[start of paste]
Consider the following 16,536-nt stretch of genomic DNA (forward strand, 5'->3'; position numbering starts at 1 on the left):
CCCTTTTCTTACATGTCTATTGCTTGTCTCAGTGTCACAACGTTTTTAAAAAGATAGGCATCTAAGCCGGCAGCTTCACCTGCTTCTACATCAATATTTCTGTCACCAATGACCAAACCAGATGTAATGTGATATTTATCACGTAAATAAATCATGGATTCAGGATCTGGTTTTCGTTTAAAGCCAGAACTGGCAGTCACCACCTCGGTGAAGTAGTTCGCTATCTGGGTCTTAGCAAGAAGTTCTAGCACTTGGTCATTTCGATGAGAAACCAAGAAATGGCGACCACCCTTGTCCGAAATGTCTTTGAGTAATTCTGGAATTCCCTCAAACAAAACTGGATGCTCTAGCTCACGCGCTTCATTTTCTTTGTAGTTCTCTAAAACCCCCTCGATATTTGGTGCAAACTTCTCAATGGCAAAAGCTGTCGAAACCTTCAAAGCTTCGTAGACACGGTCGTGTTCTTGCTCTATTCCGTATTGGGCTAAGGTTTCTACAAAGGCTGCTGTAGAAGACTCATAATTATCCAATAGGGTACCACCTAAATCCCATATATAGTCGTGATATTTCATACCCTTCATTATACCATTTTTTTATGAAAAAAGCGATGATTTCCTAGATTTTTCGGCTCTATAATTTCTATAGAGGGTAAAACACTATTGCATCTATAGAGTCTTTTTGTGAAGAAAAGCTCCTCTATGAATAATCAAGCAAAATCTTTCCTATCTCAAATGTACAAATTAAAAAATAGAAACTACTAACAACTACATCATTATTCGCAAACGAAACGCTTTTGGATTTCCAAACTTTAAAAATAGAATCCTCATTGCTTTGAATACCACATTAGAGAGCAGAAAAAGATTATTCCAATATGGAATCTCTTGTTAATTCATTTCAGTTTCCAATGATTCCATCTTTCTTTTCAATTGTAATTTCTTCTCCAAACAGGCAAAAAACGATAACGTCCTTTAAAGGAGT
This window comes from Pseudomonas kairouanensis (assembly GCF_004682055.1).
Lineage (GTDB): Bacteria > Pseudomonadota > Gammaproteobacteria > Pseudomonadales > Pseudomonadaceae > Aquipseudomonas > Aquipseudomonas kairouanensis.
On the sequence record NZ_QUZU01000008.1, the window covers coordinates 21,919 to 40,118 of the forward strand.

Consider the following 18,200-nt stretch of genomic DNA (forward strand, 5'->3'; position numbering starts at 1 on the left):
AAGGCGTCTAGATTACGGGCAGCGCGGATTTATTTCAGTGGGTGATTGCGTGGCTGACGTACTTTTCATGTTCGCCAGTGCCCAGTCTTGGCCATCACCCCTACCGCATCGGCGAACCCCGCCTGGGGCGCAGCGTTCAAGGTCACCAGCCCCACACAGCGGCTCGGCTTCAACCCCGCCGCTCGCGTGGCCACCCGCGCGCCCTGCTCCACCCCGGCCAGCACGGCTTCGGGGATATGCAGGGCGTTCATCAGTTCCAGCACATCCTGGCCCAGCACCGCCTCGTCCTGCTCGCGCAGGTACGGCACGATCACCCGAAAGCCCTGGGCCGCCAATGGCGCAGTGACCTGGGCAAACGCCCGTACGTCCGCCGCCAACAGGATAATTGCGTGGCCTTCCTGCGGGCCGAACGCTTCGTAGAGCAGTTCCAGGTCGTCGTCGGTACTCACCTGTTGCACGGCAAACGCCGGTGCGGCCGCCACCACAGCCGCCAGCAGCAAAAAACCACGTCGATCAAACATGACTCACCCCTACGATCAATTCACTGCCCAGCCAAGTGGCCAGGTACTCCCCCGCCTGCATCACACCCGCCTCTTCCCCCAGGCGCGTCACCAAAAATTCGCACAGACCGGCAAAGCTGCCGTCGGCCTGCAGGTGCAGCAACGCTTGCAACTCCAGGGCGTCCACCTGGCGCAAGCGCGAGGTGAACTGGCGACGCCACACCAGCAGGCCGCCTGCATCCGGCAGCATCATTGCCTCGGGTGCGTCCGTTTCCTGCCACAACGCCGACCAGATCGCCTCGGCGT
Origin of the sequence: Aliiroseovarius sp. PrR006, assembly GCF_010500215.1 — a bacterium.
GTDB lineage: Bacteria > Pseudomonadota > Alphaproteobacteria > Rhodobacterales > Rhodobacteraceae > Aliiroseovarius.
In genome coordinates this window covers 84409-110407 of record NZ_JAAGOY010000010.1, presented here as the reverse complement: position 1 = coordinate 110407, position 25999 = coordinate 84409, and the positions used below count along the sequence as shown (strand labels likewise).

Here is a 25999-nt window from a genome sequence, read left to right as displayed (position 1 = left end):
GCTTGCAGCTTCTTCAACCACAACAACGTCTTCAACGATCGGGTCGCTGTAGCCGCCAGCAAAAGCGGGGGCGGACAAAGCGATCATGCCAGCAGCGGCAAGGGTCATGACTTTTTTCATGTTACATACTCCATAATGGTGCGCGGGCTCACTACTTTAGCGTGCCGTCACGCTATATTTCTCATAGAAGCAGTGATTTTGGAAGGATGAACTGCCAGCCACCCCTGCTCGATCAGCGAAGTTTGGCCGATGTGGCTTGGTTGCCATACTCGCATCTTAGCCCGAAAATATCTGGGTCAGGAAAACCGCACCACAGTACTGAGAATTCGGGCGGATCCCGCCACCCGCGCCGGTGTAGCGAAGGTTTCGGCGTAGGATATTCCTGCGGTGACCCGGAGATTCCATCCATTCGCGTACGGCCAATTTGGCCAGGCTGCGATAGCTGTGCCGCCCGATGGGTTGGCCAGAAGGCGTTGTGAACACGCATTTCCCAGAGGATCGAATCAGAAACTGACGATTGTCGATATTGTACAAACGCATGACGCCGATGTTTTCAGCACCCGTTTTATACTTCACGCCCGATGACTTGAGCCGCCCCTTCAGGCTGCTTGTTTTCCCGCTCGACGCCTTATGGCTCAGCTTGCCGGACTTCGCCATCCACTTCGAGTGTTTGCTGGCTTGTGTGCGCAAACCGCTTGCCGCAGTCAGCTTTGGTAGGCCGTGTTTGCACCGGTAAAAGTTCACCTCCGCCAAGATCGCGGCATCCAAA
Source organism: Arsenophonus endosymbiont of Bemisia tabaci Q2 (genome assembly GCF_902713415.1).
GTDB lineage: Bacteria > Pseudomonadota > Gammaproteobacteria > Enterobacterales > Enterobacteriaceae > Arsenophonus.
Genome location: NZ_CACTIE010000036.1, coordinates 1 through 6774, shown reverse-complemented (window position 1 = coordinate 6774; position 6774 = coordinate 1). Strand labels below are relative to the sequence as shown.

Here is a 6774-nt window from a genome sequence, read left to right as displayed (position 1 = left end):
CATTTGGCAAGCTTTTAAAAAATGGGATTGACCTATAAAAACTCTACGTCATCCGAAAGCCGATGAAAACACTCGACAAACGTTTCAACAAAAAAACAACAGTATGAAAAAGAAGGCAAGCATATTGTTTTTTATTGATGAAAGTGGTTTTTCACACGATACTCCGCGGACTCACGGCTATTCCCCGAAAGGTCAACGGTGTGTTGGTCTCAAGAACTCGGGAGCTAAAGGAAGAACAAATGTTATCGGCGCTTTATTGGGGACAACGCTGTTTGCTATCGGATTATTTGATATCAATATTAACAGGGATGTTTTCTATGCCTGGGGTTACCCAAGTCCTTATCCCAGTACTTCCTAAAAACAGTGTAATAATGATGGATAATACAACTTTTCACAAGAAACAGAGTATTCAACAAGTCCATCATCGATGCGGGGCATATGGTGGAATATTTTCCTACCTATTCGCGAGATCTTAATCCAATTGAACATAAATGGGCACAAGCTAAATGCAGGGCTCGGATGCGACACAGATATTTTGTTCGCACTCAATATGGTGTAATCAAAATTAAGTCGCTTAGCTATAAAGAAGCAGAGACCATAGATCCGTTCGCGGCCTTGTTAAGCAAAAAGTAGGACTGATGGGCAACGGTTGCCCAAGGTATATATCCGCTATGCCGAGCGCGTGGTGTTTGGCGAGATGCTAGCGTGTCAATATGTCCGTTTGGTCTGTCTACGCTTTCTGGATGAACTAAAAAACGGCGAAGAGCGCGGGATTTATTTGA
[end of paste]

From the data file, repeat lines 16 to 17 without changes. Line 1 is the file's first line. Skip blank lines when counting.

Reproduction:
Here is a 6774-nt window from a genome sequence, read left to right as displayed (position 1 = left end):
CATTTGGCAAGCTTTTAAAAAATGGGATTGACCTATAAAAACTCTACGTCATCCGAAAGCCGATGAAAACACTCGACAAACGTTTCAACAAAAAAACAACAGTATGAAAAAGAAGGCAAGCATATTGTTTTTTATTGATGAAAGTGGTTTTTCACACGATACTCCGCGGACTCACGGCTATTCCCCGAAAGGTCAACGGTGTGTTGGTCTCAAGAACTCGGGAGCTAAAGGAAGAACAAATGTTATCGGCGCTTTATTGGGGACAACGCTGTTTGCTATCGGATTATTTGATATCAATATTAACAGGGATGTTTTCTATGCCTGGGGTTACCCAAGTCCTTATCCCAGTACTTCCTAAAAACAGTGTAATAATGATGGATAATACAACTTTTCACAAGAAACAGAGTATTCAACAAGTCCATCATCGATGCGGGGCATATGGTGGAATATTTTCCTACCTATTCGCGAGATCTTAATCCAATTGAACATAAATGGGCACAAGCTAAATGCAGGGCTCGGATGCGACACAGATATTTTGTTCGCACTCAATATGGTGTAATCAAAATTAAGTCGCTTAGCTATAAAGAAGCAGAGACCATAGATCCGTTCGCGGCCTTGTTAAGCAAAAAGTAGGACTGATGGGCAACGGTTGCCCAAGGTATATATCCGCTATGCCGAGCGCGTGGTGTTTGGCGAGATGCTAGCGTGTCAATATGTCCGTTTGGTCTGTCTACGCTTTCTGGATGAACTAAAAAACGGCGAAGAGCGCGGGATTTATTTGA